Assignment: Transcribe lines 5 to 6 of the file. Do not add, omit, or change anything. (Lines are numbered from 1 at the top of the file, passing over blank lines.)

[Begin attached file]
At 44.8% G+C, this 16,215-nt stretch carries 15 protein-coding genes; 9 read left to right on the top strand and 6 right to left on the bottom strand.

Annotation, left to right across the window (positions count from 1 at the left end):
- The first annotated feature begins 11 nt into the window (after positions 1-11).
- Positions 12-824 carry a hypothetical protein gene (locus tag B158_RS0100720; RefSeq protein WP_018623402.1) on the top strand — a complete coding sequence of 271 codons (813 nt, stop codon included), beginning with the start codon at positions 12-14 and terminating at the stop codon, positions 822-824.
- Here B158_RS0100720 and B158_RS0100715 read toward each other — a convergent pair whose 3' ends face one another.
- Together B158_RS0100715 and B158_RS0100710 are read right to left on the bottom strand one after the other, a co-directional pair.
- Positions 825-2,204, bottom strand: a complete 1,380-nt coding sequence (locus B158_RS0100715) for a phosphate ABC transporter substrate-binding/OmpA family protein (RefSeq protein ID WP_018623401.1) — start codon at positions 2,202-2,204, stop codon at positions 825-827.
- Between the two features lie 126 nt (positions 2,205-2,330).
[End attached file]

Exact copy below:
- Here B158_RS0100720 and B158_RS0100715 read toward each other — a convergent pair whose 3' ends face one another.
- Together B158_RS0100715 and B158_RS0100710 are read right to left on the bottom strand one after the other, a co-directional pair.